Government opposes Fair Use copyright reform
The government has signaled it will reject proposals to scrap existing copyright exceptions and replace them with the US concept of Fair Use.
That was among the contentious recommendations by the Australian Law Reform Commission (ALRC). The ALRC’s final report in its inquiry into copyright and the digital economy was tabled in parliament today.
Its draft proposals had been opposed by virtually all sectors of the film, TV, radio and publishing industries including the Screen Producers Australia, Free TV Australia, Screenrights, News Limited, Foxtel, the Australian Copyright Council, the Australian Directors Guild and the Australian Writers Guild.
The Fair Use concept would mean copyrighted material could be reproduced without acquiring permission from the rights holders. Examples of Fair Use include commentary, search engines, criticism, news reporting, research, teaching, library archiving and scholarship.
Tabling the report, Attorney General Senator George Brandis said, “These recommendations will no doubt be controversial and the government will give them very careful consideration.”
Consistent with his statements before the election, Brandis continued, “We are particularly concerned to ensure that no prejudice is caused to the interests of rights holders and creators, whether the proposed fair use exception offers genuine advantages over the existing fair dealing provisions and that any changes maintain and, where possible, increase incentives to Australia’s creative content producers.
“Australia’s creative industries are not just a vital part of our culture, they are also a thriving sector of our economy. The Australian screen production industry contributes $752 million and directly employs 13,000 people in full-time work.
“But those who create the great Australian films, the great Australian television dramas, the great Australian albums, depend upon robust intellectual property laws to protect their creative endeavours. Just like any other workers in our economy, they are entitled to the fruit of their efforts.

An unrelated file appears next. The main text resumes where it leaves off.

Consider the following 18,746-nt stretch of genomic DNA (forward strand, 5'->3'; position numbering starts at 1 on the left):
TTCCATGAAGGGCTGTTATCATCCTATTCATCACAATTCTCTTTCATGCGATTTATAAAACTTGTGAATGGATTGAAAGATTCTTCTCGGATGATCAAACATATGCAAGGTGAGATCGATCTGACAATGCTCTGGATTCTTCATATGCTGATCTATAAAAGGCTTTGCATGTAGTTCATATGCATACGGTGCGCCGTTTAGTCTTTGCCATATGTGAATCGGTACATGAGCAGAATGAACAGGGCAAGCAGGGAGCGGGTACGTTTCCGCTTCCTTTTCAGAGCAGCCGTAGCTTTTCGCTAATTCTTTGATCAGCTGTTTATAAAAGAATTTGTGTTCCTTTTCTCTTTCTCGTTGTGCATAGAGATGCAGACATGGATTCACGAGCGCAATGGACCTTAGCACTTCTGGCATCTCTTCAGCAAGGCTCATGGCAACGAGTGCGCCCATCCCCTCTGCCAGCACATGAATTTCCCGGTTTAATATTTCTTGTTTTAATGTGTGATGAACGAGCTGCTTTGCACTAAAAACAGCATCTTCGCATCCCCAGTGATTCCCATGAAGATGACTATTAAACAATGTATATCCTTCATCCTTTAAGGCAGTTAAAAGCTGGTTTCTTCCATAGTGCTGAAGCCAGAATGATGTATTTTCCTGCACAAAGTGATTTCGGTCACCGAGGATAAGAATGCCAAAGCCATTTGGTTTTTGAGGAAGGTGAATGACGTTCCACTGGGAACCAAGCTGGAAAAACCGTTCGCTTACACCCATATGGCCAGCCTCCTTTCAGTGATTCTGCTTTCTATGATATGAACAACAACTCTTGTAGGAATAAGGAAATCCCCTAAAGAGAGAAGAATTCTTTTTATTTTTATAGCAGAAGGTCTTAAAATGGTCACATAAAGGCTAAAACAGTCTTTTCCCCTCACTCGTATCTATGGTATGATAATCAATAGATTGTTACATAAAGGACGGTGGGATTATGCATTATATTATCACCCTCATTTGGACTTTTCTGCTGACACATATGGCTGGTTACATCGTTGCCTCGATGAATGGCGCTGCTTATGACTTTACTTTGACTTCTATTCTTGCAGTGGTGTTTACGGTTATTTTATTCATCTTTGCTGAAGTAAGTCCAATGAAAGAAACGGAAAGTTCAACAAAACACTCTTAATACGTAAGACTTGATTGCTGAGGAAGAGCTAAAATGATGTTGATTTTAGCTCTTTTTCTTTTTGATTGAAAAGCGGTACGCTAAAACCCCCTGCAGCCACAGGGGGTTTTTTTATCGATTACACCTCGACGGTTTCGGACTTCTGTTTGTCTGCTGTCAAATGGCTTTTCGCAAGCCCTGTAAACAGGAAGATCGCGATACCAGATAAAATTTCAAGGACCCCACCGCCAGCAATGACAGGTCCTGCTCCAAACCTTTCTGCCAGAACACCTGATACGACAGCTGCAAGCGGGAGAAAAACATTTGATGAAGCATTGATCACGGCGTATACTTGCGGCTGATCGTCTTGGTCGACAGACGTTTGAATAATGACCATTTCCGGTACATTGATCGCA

“Without strong, robust copyright laws, they are at risk of being cheated of the fair compensation for their creativity, which is their due. As I know from my many discussions with members of the industry, they are looking to the government to ensure that their interests are protected, and this, the government will do.”
In the US the only recourse for copyright holders who believe copyright has been infringed is to take legal action.
The ADG estimated that an individual would need to spend at least $250,000 to challenge a case of Fair Use in an Australia court, beyond the reach of 90% of content creators. Screenrights said litigation in the Copyright Tribunal costs between $500,000 and $2 million per case.
The ALRC also recommended amending the Copyright Act to clarify the statutory licensing scheme; limiting the remedies available for copyright infringement to encourage the use of ‘orphan works’; reforming broadcasting exemptions; and amending the Copyright Act to limit contracting out terms.
Free TV welcomed the ALRC's retransmission recommendation, which it said recognises that subscription television providers benefit commercially because they are able to provide free-to-air channels as part of their packages without having to negotiate a commercial fee, or conditions, with broadcasters.
It said the recommendation that a repeal of the current scheme should be considered must be urgently addressed so that broadcasts are protected in the same way as other copyright materials.